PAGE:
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The Sinking of the Lusitania page 2

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But soon it became certain that a great disaster had indeed happened. Shortly before 6.30 official confirmation was received at the offices of the Gunard Company in Gockspur Street. The Lusitania had been torpedoed and sunk. There were no details of the lost - or of the saved. People began to collect outside the office waiting for news. Telegrams were posted up as they arrived. As late as 10.30 no definite news had been received of the probable number of the survivors.

Women stood in the streets for hours, never moving except when a fresh bulletin was displayed behind the plate glass.

In Liverpool - the vessel's home port, and therefore the port from which the majority of the crew was drawn - crowds gathered outside the company's offices waiting for news. The Lusitania there was known affectionately as "Lucy," just as her elder sister was called "Mary," and there, again, people remembered the rumours.

"Names, names," was the cry. But there were no names yet.

Across the Atlantic there were other crowds - waiting. Among them were Germans and German-Americans; and they openly jeered.

"We warned them. Our Embassy advertised the warning. We are within our rights," they said. But the temper of the crowd was ugly. Outside the offices of the Tribune one of these gloaters was mauled and almost killed. It was only the absence of definite news that prevented a more serious outbreak. It was well known that many American passengers were on the vessel. "If any American has been murdered," the crowd said, "we shall want a reckoning."

The news caused a temporary panic on Wall Street, leading stock in railways and industrials falling six to ten points. The principal banks, to avert the panic, bought heavily, but the market closed in confusion.

The question was: "What would Wilson do? Would he act up to the letter of his Note and call Germany to "strict accountability?"

Survivors' stories filled the main pages of all the newspapers; every London daily had sent a man post-haste to Queenstown, and columns were filled with personal impressions of the disaster, which, allowing for the difference in the individual, bore a striking resemblance. Nowhere did one find evidence of panic - some of the survivors saw one side of the affair, some another. Here is the narrative of Dr. Moore, of Yankton, South Dakota, as he told it while sitting on a Queenstown jetty.

"At ten minutes to two," he said, "I went down to luncheon, and ten minutes later there was a muffled, drum-like sound coming from the direction of the bow. Immediately after the ship began to list to starboard.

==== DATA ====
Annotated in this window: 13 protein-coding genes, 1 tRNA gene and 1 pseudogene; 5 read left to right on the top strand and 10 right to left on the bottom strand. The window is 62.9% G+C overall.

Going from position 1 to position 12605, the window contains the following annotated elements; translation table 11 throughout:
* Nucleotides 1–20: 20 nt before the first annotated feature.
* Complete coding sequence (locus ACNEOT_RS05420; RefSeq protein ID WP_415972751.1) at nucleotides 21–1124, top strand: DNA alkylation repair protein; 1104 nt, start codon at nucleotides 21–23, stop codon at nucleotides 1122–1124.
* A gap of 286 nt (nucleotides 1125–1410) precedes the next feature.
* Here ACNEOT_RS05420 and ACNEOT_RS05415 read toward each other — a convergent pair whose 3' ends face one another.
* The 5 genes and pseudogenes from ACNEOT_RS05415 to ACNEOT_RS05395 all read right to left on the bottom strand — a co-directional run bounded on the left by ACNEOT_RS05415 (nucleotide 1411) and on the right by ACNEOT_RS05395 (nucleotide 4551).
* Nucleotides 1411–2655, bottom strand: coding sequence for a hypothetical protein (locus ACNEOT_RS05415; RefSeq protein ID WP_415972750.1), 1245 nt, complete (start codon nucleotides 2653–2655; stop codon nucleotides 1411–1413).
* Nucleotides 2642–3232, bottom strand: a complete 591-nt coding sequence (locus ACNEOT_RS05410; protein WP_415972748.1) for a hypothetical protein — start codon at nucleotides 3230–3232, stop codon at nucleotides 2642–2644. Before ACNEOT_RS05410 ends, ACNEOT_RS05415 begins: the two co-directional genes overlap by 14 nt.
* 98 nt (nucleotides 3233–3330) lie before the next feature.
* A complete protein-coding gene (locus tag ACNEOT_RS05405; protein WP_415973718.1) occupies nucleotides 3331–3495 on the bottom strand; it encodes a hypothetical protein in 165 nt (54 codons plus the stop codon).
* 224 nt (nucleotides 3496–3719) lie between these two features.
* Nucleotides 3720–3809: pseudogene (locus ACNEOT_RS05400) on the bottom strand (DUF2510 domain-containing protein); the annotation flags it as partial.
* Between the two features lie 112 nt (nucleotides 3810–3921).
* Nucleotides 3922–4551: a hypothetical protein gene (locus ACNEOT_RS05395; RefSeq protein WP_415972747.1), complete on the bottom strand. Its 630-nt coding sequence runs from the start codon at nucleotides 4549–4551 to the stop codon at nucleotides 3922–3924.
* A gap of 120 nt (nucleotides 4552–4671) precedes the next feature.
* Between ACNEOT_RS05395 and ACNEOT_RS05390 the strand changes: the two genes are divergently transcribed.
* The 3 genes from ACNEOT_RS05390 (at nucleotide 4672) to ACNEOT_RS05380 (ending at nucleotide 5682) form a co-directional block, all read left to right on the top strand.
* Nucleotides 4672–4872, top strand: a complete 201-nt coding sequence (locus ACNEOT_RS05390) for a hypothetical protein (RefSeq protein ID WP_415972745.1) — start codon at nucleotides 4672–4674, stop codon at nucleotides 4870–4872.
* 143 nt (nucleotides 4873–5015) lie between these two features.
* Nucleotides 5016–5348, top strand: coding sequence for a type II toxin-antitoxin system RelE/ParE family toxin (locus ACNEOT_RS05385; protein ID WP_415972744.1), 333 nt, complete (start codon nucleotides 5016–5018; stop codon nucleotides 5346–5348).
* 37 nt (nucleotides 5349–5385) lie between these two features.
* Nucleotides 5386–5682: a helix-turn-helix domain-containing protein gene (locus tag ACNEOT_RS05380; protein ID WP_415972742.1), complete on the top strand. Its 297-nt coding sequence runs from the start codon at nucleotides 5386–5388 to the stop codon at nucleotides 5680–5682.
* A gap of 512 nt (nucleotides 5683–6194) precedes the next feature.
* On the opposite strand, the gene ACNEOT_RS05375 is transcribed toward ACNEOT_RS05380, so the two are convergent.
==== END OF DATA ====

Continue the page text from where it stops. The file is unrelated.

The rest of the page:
"There were general exclamations on the part of the women at the noise of the explosion. The men soothed them by declaring that there was no danger, and that we had only struck a small mine. The first panicky feeling soon disappeared, and the passengers made their way in perfect order to the deck above.

"There were no boats being lowered on the starboard side where the sea was now only about twelve feet below the rail....

"I saw a woman clinging to the gunwale of an unlowered boat. Looking over the side I saw a boat which was being lowered about eight feet below, so I pushed the woman over. She fell into the boat and I dropped over after her. As the lowering of the boat proceeded the ropes at the bow got fast, and the stern fell, until the boat was almost perpendicular.

"A young fellow - one of the stokers, I believe - seized a hatchet and cut away the ropes. The boat dropped straight into the water with a splash. Strangely enough none of us fell out.

"Two men, one of whom had sung at a concert the night before, were in the water alongside us, and tried to get into the boat, but some of the men already in exclaimed: 'Shove away or we shall go down in the suction.'

"We took the oars and pushed off about fifty feet. The boat was so crowded and low that water was slipping in rapidly over the side. We tried to bale her out, some of us using our hats, but we did not make much progress.

"As the boat was being slowly submerged I threw out a keg which was lying in the bottom of the boat, and jumped out after it. A steward named Freeman, who was clinging to a deck chair, came and joined me. Looking over my shoulder I saw a number of people scrambling out of the boat I had just left, and in a short time it turned completely over.

"There was another boat, very heavily laden, some distance away, and a number of contrivances which appeared to be small rafts. Altogether I should think there were about ten or a dozen boats or rafts afloat."

Eventually the doctor and the steward, after floating with their cask for about an hour, reached a raft made of canvas with iron rowlocks.